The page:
Women who live in low-income neighborhoods are more likely than their wealthier counterparts to get misinformation about emergency contraception from their local pharmacies, a new study finds.
The results suggest that young women in areas where teen pregnancy rates are highest may struggle most in trying to get the morning-after pill, which can prevent ovulation — and thus pregnancy — after unprotected sex.
The pill, sold under the brand names ella, Next Choice and Plan B One-Step, made headlines this month when the U.S. Secretary of Health and Human Services, Kathleen Sebelius, overruled a Food and Drug Administration recommendation that teens younger than 17 be able to get emergency contraception over the counter. Currently, the pill is available at drug stores to women 17 and older, but younger teenagers must get a prescription. Emergency contraception pills become less effective as time passes after unprotected sex, so time is of the essence for women hoping to prevent a pregnancy.
For that reason, quick access to the pill is key. But Tracey Wilkinson, a general pediatric fellow at Boston Medical Center and the Boston University School of Medicine, had been hearing "weird things" about teens' attempts to get the pill — "things like prescriptions not showing up if they'd been sent electronically, or if they were an adolescent, they would have difficulty getting their prescriptions filled," Wilkinson told LiveScience. [7 Surprising Facts About the Pill]
The rumors spurred Wilkinson to look into how accessible the morning-after pill really is for teenagers. From September to December 2010, she and her colleagues had female research assistants call every pharmacy in Nashville, Tenn.; Philadelphia, Pa.; Cleveland, Ohio; Austin, Texas; and Portland, Ore.
Seeking the morning-after pill
In each call, the research assistant would first ask whether the pharmacy stocked morning-after pills. About 80 percent of the 943 pharmacies did, a figure that held steady no matter the income level of the neighborhood.
Next, the caller would ask, "If I'm 17, is that okay?" The morning-after pill is available to 17-year-olds over the counter, so the answer should have been yes. But in 19 percent of calls, the pharmacy staff said no, that a 17-year-old could not get emergency contraception under any circumstances. The proportion of erroneous "no" answers was higher in low-income neighborhoods, with 23.7 percent of low-income area pharmacies giving false information, compared with 14.6 percent of pharmacies in wealthier areas.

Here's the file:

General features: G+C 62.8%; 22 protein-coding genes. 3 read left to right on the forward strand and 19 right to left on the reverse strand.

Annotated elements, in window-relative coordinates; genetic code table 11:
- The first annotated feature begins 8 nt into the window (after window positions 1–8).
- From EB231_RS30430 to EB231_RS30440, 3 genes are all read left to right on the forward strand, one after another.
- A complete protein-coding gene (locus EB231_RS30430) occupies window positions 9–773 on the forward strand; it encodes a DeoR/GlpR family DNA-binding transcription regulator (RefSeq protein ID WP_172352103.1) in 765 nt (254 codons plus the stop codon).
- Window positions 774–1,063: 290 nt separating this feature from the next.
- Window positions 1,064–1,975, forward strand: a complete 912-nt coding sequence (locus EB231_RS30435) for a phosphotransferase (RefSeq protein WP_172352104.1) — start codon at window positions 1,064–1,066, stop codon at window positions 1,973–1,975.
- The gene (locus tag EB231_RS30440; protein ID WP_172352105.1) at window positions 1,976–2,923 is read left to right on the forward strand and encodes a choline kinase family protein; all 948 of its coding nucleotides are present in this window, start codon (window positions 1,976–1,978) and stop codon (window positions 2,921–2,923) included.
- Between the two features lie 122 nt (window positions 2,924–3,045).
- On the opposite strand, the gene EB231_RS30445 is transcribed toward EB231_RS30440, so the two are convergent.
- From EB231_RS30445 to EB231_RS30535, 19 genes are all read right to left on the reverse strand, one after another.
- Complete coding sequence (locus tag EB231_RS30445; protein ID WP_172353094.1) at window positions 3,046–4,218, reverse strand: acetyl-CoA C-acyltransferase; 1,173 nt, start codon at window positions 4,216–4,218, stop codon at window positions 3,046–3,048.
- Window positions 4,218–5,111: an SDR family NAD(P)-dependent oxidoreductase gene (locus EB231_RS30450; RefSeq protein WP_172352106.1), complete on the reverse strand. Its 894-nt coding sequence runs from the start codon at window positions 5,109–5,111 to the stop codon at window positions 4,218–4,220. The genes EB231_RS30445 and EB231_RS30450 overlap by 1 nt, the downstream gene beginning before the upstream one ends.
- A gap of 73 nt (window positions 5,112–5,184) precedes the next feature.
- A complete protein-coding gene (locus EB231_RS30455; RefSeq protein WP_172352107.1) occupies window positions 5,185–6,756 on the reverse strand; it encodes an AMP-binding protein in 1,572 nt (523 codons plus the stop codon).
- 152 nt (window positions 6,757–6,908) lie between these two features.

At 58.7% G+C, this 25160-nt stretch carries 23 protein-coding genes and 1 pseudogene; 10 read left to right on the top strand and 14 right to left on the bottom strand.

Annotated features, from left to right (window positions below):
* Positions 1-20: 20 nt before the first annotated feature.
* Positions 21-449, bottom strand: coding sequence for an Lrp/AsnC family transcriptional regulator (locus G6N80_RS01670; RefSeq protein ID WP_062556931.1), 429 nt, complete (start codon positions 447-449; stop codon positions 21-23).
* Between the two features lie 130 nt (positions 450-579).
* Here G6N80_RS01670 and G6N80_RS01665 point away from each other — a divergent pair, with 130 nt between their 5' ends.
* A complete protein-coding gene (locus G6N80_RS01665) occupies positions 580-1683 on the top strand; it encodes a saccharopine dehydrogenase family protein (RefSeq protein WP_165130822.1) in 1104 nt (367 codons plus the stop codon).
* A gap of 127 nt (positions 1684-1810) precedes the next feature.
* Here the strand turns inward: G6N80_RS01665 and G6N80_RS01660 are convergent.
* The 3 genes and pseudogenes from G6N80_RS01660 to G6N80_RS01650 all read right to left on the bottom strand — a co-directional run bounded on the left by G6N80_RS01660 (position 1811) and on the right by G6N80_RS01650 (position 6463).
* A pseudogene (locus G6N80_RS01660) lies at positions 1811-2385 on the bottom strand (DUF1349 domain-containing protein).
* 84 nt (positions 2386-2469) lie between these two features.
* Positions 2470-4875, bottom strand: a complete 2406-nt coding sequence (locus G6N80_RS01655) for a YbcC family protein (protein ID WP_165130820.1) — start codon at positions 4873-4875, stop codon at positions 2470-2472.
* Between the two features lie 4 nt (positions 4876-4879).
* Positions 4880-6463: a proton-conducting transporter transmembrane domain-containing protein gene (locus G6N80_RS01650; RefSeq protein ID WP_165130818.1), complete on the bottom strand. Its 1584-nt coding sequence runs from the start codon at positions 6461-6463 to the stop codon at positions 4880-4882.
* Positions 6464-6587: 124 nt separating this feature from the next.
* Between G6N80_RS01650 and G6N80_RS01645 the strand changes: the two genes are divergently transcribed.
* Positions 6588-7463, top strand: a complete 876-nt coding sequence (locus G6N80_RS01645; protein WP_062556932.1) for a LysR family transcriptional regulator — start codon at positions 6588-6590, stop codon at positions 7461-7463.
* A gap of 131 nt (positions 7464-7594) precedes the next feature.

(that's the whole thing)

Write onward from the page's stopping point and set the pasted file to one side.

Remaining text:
Finally, the caller asked at what age it was possible to get emergency contraception over the counter. In about half of the calls, they got the wrong answer. And all but 11 of those wrong answers put the age too high, potentially restricting access. Again, the misinformation problem was worse in low-income neighborhoods. Half of pharmacies in well-off areas gave incorrect information, compared with 62.8 percent in poorer neighborhoods.
Wilkinson said it isn't yet clear whether pharmacy employees were misinformed about emergency contraception or whether they were trying to prevent teens from getting the drugs. Many anti-abortion advocates oppose the pill.
"There definitely were calls where it was very clear that the pharmacy was uncomfortable based on the fact that it was a teenager calling," Wilkinson said.
But in other cases, she said, the research assistants got the impression they were querying whatever staff member happened to pick up the phone, and that the staffers simply weren't trained to answer their questions.
"It's a huge education opportunity," Wilkinson said. Extra training for staff or educational pamphlets in pharmacies could help ease the problem, she said.
"Anytime there's a deal or you're told you can't get [emergency contraception] anywhere, you've lost a really good opportunity for pregnancy prevention," Wilkinson said. "And I think the last thing anyone wants is more unplanned pregnancies within an adolescent population."
The research appears online today (Dec. 19) in the Journal of the American Medical Association.
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Stephanie Pappas is a contributing writer for Live Science, covering topics ranging from geoscience to archaeology to the human brain and behavior. She was previously a senior writer for Live Science but is now a freelancer based in Denver, Colorado, and regularly contributes to Scientific American and The Monitor, the monthly magazine of the American Psychological Association. Stephanie received a bachelor's degree in psychology from the University of South Carolina and a graduate certificate in science communication from the University of California, Santa Cruz.